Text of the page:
Anyway, that’s not till May. In the meantime there are eight teams that need to be whittled down to two – and Silvestre’s selections have set up some intriguing ties. First out of the hat (well, out of the bowl and then out of some tiny starballs) was holders Chelsea v Real Madrid, hot on the heels of their semi-final last year. Chelsea emerged triumphant last time around but Real will be full of beans after their smash-and-grab against Paris in the round of 16. Plus, they’ve got a Chelsea old boy in charge this time around: it’s 11 years since Carlo Ancelotti left the club. He might have a point to prove.

Manchester City v Atlético de Madrid came next. The two sides have never played each other in European competition before, although the Spaniards will be returning to a city they’ll have fond memories of from the previous round. And one from the Atleti ranks might be able to help with some inside knowledge: centre-back Stefan Savić won the Premier League with City in his sole season with them in 2011/12.

Events on the sidelines will also be of significant interest, with the potential for some passionate exchanges between Pep Guardiola and Diego Simeone. The last time they met in the Champions League was the 2015/16 semi-final, when Guardiola was in charge of Bayern. The Argentine’s side went through on away goals; what are the chances he’ll be brining that up between now and the first leg?

The third tie will see Villarreal, fresh from knocking out Juventus, taking on another titan of the European game: Bayern München. The last and only time these two faced off in the Champions League was the 2011/12 group stage; Bayern won 2-0 at home and 3-1 away, with the Germans finishing top of the group and the Yellow Submarine sinking to the bottom, with zero points. Unai Emery is unlikely to use that example in his team talk, but he will be expecting a cannier display this time around.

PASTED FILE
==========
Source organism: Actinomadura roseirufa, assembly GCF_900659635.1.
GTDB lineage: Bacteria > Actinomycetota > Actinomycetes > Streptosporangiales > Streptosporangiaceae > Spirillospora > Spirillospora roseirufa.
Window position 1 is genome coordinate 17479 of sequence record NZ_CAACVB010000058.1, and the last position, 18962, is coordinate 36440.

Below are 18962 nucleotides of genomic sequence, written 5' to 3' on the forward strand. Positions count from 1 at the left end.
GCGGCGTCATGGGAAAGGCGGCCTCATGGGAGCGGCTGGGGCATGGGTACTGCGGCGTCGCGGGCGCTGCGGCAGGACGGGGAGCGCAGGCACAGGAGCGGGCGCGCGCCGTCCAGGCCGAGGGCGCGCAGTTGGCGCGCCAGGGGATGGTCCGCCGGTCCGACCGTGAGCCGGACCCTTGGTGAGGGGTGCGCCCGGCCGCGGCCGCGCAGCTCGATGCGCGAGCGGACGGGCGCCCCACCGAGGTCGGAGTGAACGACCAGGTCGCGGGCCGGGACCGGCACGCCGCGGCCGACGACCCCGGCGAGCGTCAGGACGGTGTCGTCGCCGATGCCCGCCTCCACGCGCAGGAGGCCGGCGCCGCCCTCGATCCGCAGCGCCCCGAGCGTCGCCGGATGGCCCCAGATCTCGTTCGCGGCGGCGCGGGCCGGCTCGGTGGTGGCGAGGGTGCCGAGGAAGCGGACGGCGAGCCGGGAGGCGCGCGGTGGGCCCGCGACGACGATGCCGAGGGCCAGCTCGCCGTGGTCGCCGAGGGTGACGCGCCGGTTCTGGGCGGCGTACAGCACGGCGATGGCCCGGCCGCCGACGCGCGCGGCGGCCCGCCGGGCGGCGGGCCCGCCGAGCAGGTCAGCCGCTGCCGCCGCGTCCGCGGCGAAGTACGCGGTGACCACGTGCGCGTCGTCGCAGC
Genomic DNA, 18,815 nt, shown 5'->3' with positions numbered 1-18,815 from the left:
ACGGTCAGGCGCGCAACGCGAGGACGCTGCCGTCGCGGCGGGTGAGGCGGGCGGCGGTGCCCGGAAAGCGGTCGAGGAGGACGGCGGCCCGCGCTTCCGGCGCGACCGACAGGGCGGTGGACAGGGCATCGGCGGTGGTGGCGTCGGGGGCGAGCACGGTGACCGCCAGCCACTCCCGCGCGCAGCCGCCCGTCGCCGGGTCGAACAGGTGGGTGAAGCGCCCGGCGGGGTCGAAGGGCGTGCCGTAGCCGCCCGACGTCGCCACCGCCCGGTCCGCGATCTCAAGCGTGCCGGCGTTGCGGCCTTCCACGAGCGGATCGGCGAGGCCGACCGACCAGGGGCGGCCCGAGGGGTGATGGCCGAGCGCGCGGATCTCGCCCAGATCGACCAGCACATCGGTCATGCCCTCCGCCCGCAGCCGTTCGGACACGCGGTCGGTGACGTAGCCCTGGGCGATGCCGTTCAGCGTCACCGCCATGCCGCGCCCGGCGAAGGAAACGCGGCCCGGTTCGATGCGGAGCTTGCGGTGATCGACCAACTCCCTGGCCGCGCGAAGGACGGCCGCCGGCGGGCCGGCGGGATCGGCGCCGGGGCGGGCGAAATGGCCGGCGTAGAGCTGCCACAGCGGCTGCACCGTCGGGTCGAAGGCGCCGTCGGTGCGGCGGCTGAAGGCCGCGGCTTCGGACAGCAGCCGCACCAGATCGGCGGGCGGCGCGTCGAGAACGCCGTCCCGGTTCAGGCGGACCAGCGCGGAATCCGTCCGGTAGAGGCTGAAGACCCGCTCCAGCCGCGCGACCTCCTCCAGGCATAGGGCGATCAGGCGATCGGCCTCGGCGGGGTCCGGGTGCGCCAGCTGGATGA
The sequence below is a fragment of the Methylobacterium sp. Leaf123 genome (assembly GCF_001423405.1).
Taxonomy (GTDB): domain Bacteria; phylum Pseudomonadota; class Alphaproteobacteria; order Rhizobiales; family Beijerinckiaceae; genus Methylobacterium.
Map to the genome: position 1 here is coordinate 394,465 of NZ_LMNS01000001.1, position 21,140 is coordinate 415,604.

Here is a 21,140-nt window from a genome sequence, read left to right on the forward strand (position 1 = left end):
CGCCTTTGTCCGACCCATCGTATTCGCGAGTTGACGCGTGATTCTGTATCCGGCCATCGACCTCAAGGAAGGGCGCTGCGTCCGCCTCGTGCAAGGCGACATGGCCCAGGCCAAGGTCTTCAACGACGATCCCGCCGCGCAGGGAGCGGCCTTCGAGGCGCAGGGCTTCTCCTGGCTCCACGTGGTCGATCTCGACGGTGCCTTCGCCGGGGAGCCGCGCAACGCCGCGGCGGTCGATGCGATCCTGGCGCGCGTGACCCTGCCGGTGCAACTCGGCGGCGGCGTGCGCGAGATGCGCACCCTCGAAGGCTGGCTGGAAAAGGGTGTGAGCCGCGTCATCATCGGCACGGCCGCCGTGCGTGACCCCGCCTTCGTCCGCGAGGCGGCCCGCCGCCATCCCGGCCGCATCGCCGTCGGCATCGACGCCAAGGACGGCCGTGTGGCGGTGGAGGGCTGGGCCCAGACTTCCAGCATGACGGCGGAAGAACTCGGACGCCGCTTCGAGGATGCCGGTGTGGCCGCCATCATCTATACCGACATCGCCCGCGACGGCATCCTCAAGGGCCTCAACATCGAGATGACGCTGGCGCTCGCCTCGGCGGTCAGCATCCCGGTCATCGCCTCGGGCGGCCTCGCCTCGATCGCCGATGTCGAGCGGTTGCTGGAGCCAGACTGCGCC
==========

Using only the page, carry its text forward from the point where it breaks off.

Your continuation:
Last but not least, Benfica v Liverpool; like the Eagles’ tie against Ajax in the round of 16, it’s got a lovely ring to it. But Jürgen Klopp will be more interested in recent history than past glories, which he’ll lean on recent recruit Luis Díaz for: up until January, the Portuguese winger was in regular competition against Benfica in the Primeira Liga. And the German manager will do well to avoid any talk of 2005/06, as that most recent meeting between the sides resulted in Benfica winning through in the last 16.

Thanks to Silvestre’s nifty ball control, we also have an idea how the semis will shape up. There could be a Premier League match-up between City and Chelsea, or a Madrid derby; Liverpool v Bayern would also be a tantalising prospect. But there are five other permutations too, so let’s just stop listing them now. Just ring 5 April in your diary and look forward to quarter-final fun and games.

Read the full story
Sign up now to get access to this and every premium feature on Champions Journal. You will also get access to member-only competitions and offers. And you get all of that completely free!

We have former Inter, Manchester United and Arsenal defender Mikaël Silvestre to thank for the quarter-final draw made earlier today. The Frenchmen spoke of the “beautiful atmosphere” he anticipates at the Stade de France; given its capacity of just over 80,000, it will be undeniably thrilling to witness a full stadium for a Champions League final for the first time in three years.